YOU (South Africa)

Shadow Dancer

Everyone has a dream – and sometimes it comes true


IT’S the time of year when the leaves fall, twisting and twirling. A fouetté of foliage, dance of decay. They leave behind a tracery of limbs to pirouette in the breeze. The streetligh­t outside shines through the tree and casts a shadow on the wall. In summer, as it was when I first saw it, the shadow image is blurry. If the figure performed a relevé or plié, you wouldn’t even notice it unless you knew to look. Even a grand jeté could be missed, unless you wanted to see.

I’d wanted to see a dancer when I first came to En Pointe House. Not as a shadow on the wall but as a reflection in the mirror. Mom couldn’t afford lessons for me. A teacher at school spoke to her about scholarshi­ps. Mom listened politely and thanked her, but afterwards she shook her head sadly.

“Sorry, love. Not even if they’re free,” she’d told me. She smiled. “Free love brought me your pretty mouth to feed. Free ballet lessons would only cost shoes and tutus, but I still can’t manage it.”

I didn’t follow all that, but I did understand she couldn’t afford silk pumps for me to wear. Sometimes she couldn’t send me to school with more than dry bread for my lunch. When the factory went to a three-day week, she couldn’t afford the rent either. At the time we were sharing a room in a terrace, just a few doors away from En Pointe House. It was rumoured the owner, whom people referred to as Mademoisel­le, was foreign and very wealthy. We’d spoken to her a couple of times. She didn’t sound foreign.

IN DESPERATIO­N Mom knocked at Mademoisel­le’s door and begged her to allow us to use one of her many spare rooms in exchange for her cleaning the rest of Mademoisel­le’s house. “How did it go?” I asked afterwards. “I don’t think she’s rich after all, but she does have lots of empty rooms. We’re invited to tea tomorrow.”

I was smartened up as much as possible and instructed to sit nicely and not speak until I was spoken to. I did try, but when Mademoisel­le ushered us in, I saw the shadow on the wall and gasped.

“What did you see, child?” Mademoisel­le asked. “A dancer.” “It’s just the shadow of a tree,” Mom said. “Were you a dancer, Mademoisel­le? Someone at school said you were.”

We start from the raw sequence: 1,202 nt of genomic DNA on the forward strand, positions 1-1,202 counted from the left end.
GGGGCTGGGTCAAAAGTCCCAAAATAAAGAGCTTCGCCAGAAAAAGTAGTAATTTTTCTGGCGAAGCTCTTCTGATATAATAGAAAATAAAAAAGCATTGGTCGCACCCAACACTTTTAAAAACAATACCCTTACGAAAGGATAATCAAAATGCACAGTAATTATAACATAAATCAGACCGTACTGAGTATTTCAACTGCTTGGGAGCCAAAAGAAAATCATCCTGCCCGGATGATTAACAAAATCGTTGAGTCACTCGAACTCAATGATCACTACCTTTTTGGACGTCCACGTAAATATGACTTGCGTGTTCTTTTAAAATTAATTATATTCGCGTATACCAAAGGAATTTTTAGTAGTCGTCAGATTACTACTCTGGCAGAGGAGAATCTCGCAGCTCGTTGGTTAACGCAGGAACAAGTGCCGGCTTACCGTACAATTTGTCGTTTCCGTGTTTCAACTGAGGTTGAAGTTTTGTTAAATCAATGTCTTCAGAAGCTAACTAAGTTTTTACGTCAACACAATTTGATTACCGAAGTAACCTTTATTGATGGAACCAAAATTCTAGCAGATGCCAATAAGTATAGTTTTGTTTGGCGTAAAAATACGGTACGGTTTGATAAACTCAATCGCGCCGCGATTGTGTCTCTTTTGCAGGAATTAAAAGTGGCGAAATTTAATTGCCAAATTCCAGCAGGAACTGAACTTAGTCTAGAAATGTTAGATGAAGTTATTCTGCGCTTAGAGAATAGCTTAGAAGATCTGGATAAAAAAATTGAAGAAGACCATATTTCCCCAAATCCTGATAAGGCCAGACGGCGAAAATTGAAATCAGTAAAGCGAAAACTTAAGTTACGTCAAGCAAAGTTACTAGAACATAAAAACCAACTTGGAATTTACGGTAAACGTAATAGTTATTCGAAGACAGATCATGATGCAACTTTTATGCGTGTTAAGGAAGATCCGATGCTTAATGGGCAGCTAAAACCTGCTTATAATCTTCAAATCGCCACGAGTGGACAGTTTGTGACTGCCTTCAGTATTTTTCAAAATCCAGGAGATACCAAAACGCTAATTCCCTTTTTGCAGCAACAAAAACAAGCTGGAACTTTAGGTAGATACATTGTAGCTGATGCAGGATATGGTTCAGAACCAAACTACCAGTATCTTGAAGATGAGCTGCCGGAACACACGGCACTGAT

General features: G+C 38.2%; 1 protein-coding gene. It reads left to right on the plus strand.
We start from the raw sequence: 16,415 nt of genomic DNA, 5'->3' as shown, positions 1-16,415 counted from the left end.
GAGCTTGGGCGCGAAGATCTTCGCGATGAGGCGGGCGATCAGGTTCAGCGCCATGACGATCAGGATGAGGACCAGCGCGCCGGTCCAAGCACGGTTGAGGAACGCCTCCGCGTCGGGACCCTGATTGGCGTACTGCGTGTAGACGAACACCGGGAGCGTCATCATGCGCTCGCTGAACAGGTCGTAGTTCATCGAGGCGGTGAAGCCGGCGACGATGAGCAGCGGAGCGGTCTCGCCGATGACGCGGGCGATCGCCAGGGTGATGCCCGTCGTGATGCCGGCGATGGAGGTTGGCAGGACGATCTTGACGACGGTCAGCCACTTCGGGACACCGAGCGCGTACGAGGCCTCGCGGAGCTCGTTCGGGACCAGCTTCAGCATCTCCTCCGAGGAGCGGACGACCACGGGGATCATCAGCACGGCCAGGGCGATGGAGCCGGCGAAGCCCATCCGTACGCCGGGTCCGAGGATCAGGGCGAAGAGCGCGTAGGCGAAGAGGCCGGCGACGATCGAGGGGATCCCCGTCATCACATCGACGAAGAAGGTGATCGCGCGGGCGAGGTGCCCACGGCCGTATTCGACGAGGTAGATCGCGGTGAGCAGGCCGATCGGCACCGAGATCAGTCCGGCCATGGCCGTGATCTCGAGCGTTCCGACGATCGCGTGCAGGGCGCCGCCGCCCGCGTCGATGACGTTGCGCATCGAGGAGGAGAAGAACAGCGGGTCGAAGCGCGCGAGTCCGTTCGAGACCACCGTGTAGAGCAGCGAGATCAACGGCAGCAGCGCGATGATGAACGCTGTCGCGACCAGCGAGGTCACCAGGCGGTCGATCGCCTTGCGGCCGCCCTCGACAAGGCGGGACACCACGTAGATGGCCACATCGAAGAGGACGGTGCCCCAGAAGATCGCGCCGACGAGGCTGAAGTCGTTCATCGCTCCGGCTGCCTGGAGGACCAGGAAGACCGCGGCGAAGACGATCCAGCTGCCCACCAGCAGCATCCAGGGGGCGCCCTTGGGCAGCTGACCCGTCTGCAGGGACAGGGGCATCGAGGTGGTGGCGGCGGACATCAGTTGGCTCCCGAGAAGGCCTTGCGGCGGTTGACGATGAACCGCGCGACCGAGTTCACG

Mademoisel­le laughed. “What did you call me, child?”

“Mademoisel­le . . . I, I thought it was your name.”

“No, it means a French woman who isn’t married. It’s a long story and you’re young.”

Her name was Juliet, she told us, but she didn’t mind me and Mom continuing to use the name we’d come to think of her by.

When Mademoisel­le saw me trying what I now know as first arabesque, she made up her mind. As I ate cake and sipped tea which smelled of perfume, it was arranged that we had a place to live if Mom kept our own rooms, the kitchen and the bathroom spotless. Mademoisel­le agreed to fund my dance lessons and clothes if I practised with her for hours and hours and hours.

I almost hated her at first, she made me work so hard. But we became friends. Eventually she told me about her French lover. And about the lady who’d owned the house before her. She’d once been a principal dancer and had become Mademoisel­le’s teacher and patron.

“I was poor, poorer even than you when you first came here and not nearly so well brought up. I looked in through the window there in the hope of seeing something edible I could grab. The owner saw me try to copy the position of the shadow,” she said, indicating the tree dancing in the breeze.

Like Mademoisel­le, I gained a place in the corps de ballet. I progressed and even danced a few solos. After each tour I returned to Mom and Mademoisel­le. They’re both gone now.

It’s just me and the shadow in En Pointe House. Or it has been. Last night about this time, the boy next door kicked his ball over the fence. He knocked and asked for permission to retrieve it. The father has lost his job and the mother is hardly ever there. I watched, unseen by the boy, as he fetched his ball and carried it over the lawn onto the patio. Then he dropped it and moved closer to the window.

He looked in for a moment, his face pressed against the glass, then moved back. He extended a leg behind him and raised an arm en haut. I don’t know his story, but the boy and his father are coming to tea on Saturday.

Until then, I watch the leaves fall from my tree, leaving behind a tracery of limbs to pirouette in the breeze. The streetligh­t outside shines through the tree and casts a shadow on the wall. S

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